Perman Wine Selections Newsletter – October 13, 2009


A jam packed newsletter for you today that includes four great Spanish values, a top notch Napa Cabernet, a very special Roter Veltliner from Austria, even a double “collector’s corner” with two world class wines from Italy and Spain.  Hope you have some time on your hands to read!

For many of you reading this today, this will be your first newsletter. Please keep in mind these wines are not all in the store at this time.  I will bring them in based on your orders.  Turn around time on everything is usually very quick.    I do this because it is my goal to sell my clients what they want and not what I need to push out the door.  The big stores often buy large quantities of wine and focus on selling what is in the store not necessarily what you are asking for.  My focus is your palate and finding the right wine for it!

That being said, what I feature on the newsletters is the best of the best of what I taste.  These are some strong recommendations, and I always encourage you to e-mail me back and ask if a particular wine is the right one for you!

Happy wine hunting.



As a huge fan of Spanish wine I have been searching lately for a value that really excites me. What do you know, but I weeded through a bunch, and came up with four excellent values for today’s newsletter in an assortment of styles.  So here it goes…

Tomàs Cusiné is one of Spain’s best enologists.  For many years he was at the helm of Castel del Remei and Celler de Cantonella, two wineries that helped put the appellation of Costers del Segre on the map (along with Raimat).  Speaking of maps, you are going to need one to try and find this appellation because it is basically in the middle of nowhere!

If you travel west from Barcelona, and keep going, eventually you will find your way to the city of Lleida.  North and west of that city is where the vineyards of Costers del Segre lie. This is an extremely dry region, with large fluctuations in season and daily temperature.  It can be ice cold in winter and then scorching warm and in summer.  Not an easy place to make wine!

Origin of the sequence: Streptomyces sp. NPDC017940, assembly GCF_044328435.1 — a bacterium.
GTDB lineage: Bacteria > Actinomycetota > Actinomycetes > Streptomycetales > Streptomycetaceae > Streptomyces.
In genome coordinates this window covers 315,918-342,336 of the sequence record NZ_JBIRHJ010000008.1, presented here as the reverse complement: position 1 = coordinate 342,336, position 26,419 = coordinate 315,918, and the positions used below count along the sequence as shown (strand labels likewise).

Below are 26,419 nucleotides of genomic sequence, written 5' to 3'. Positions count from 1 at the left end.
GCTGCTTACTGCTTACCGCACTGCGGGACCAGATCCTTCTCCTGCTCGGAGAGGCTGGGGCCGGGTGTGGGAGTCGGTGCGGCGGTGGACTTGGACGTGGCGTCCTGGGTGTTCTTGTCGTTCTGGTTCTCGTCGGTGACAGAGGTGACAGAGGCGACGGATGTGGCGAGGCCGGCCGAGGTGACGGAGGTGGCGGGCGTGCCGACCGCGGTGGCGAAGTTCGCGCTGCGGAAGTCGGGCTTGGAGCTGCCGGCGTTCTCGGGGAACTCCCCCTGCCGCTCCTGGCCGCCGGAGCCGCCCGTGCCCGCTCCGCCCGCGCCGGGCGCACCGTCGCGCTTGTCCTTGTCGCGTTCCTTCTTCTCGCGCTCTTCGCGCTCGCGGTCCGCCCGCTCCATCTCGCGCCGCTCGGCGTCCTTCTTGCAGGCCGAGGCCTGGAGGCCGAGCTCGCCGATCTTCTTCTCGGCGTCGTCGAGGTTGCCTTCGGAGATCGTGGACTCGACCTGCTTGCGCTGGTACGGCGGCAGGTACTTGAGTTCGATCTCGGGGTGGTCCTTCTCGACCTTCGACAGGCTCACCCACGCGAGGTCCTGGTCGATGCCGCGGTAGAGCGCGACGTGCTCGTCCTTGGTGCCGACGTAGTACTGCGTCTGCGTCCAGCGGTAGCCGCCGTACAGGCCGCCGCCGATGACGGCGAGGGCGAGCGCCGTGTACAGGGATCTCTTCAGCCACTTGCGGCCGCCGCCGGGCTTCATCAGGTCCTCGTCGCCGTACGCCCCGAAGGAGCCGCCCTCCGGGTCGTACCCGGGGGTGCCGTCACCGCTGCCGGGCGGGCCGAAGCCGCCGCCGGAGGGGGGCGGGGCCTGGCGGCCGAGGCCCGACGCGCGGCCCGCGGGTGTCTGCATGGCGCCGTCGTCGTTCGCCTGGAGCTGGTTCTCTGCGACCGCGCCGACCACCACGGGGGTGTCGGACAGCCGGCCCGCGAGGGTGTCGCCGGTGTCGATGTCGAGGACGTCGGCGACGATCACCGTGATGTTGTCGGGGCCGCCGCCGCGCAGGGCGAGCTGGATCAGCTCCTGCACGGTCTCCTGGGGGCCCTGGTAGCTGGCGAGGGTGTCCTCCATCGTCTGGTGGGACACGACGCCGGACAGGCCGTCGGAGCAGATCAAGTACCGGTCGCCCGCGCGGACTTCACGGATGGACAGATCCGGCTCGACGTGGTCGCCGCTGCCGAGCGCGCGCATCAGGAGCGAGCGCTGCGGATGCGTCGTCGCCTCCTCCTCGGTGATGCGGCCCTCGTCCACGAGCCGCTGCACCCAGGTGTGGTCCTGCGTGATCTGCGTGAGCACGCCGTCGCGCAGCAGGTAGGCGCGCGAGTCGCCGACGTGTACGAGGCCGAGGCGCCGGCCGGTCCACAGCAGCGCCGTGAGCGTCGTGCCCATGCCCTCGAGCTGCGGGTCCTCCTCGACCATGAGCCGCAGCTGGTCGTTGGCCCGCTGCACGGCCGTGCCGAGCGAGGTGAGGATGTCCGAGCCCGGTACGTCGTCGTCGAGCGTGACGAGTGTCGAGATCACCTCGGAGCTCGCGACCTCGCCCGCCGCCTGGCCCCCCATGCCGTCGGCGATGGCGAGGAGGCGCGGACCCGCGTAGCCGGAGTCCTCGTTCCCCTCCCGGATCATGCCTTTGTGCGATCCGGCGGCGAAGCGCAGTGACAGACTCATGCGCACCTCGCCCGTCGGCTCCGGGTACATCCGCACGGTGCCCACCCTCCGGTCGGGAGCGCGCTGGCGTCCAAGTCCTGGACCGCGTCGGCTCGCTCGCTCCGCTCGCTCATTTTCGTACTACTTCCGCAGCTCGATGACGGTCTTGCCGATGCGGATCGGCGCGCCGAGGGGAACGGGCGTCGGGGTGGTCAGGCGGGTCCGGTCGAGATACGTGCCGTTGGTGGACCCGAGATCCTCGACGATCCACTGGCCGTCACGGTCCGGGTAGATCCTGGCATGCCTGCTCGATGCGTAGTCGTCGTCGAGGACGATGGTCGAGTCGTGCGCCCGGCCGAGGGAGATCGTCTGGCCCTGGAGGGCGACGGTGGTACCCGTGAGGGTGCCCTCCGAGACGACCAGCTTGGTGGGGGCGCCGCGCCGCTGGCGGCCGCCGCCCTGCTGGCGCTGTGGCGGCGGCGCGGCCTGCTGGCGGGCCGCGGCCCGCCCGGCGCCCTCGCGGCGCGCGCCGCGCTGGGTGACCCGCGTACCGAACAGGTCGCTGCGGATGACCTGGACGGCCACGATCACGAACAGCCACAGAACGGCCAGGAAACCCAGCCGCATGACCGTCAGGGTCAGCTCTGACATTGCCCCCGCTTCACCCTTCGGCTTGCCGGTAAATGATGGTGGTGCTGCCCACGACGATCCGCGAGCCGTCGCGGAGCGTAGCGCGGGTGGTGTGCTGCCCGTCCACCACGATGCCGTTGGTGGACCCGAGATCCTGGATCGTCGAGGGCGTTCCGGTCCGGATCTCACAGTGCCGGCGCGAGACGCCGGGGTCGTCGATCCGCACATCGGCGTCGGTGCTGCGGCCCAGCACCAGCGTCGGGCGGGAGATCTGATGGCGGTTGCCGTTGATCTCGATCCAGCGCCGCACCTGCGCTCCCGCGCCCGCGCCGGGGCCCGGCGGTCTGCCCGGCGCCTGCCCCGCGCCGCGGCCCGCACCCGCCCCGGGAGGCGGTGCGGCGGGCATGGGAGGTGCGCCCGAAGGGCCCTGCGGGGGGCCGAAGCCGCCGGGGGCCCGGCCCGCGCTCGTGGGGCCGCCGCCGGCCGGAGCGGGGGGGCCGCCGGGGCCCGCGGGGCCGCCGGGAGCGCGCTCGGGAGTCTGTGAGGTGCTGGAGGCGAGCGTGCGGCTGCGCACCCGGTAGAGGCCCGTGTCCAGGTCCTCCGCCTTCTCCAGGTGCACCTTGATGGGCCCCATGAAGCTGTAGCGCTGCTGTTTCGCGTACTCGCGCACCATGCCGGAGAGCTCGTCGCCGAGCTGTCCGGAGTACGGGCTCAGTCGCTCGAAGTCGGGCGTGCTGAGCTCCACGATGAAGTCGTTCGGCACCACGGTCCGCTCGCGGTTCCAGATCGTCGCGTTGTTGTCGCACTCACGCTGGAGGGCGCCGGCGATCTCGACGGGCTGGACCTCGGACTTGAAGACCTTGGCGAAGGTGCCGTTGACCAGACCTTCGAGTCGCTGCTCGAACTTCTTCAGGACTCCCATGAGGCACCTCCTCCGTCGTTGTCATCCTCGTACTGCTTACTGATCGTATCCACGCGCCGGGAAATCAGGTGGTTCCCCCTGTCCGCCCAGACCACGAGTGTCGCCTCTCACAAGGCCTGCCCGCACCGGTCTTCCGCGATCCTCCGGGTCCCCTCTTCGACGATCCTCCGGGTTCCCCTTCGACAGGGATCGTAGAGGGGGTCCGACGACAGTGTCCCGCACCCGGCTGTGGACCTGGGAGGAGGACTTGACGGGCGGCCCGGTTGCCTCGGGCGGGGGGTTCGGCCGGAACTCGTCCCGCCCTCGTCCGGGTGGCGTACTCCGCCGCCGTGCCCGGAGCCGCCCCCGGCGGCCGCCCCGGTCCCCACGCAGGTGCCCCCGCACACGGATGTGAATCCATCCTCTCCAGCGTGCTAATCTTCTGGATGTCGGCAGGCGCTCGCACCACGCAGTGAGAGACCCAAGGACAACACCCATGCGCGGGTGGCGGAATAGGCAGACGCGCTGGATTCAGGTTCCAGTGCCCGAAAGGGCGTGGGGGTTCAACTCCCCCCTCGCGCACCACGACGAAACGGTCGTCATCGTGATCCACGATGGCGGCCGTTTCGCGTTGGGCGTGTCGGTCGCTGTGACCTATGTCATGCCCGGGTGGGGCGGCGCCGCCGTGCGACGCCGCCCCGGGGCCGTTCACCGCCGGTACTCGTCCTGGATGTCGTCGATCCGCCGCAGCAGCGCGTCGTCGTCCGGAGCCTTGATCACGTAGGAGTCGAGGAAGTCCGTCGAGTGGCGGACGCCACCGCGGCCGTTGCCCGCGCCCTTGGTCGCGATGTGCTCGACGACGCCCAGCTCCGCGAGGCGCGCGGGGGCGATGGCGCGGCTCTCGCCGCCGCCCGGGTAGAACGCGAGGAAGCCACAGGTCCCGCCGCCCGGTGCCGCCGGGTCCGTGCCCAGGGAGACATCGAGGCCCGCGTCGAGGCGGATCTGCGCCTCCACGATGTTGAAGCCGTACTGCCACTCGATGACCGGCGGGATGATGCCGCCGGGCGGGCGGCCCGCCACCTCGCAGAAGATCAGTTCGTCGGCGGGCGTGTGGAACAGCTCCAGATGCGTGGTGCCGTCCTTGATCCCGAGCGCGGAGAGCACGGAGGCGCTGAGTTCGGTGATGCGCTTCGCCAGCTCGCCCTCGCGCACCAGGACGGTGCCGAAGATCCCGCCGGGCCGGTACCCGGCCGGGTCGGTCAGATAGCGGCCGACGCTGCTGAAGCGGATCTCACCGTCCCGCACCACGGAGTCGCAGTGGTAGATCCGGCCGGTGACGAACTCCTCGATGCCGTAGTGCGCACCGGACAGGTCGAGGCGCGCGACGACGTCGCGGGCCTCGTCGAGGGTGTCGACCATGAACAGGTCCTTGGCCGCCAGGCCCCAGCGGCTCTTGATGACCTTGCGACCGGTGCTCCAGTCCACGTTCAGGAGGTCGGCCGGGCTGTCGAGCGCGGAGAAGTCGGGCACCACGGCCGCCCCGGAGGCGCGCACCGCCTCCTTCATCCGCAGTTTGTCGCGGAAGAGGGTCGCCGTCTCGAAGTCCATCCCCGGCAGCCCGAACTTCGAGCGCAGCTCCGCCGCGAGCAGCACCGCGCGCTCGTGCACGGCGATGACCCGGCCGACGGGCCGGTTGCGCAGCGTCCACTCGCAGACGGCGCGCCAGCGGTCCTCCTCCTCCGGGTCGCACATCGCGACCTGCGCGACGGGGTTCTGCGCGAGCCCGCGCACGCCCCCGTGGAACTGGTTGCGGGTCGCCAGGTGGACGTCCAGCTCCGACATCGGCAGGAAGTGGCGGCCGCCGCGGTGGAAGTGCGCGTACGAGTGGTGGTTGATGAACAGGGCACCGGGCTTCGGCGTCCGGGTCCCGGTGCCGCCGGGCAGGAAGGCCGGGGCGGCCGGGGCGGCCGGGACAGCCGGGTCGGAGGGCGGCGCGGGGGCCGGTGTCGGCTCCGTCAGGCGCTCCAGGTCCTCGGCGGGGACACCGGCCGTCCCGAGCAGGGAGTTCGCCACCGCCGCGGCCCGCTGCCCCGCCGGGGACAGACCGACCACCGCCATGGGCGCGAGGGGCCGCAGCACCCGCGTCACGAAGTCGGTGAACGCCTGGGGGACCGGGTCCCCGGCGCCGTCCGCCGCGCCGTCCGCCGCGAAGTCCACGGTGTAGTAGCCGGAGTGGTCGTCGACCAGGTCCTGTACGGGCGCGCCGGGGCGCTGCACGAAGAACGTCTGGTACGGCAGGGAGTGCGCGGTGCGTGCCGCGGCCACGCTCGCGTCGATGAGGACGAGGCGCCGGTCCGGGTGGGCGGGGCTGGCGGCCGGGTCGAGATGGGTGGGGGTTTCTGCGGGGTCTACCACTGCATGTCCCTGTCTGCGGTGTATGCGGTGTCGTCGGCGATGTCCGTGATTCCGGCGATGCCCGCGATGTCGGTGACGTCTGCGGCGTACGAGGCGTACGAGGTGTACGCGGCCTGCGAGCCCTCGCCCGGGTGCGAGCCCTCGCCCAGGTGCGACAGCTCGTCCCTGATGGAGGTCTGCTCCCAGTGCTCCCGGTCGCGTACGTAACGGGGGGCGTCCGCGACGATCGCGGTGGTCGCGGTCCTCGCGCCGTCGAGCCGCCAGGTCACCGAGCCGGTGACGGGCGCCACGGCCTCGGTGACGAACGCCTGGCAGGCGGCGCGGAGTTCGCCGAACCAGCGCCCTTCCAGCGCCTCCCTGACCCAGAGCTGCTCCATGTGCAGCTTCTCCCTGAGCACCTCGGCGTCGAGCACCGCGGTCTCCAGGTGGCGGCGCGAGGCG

With twenty plus years of enological experience in the region, Tomàs Cusiné knows his way around.  With that knowledge, he set up his on project , which he currently makes three wines from. What grows well in Costers del Segre?  An amazingly wide range of varietals can be found. Tomàs Cusiné grows eleven varietals, six whites and six reds.

For “Vilosell” Cusiné blends 65% Tempranillo with 17% Merlot, 13% Cabernet Sauvignon and 5% Syrah.  This sees a nine-month aging period in French oak, with a secondary fermentation in primarily stainless steel and some barrel.

This is not a heavy handed, oaky style of red.  This has fruit, but it is so well balanced with red fruits, hints at tobacco and plenty of spice.  It is a really impressive value for its quality!
$13.99 BTL. / $167.88 CASE


If you go just a few years back, everyone that followed Spanish wine was clamoring about the promise of the region of Bierzo.  Located in the northwestern part of Spain, this region boasts a ton of old-vine Mencía fruit.

Superstar winemaker Alvaro Palacios and his nephew Ricardo made a huge splash with their wines labeled under Descendientes de José Palacios.  There certainly were some impressive wines from the region, although many carried way too much oak, and seemed a little too burly.  Maybe that turned consumers off because Bierzo seems today like a relatively dead category.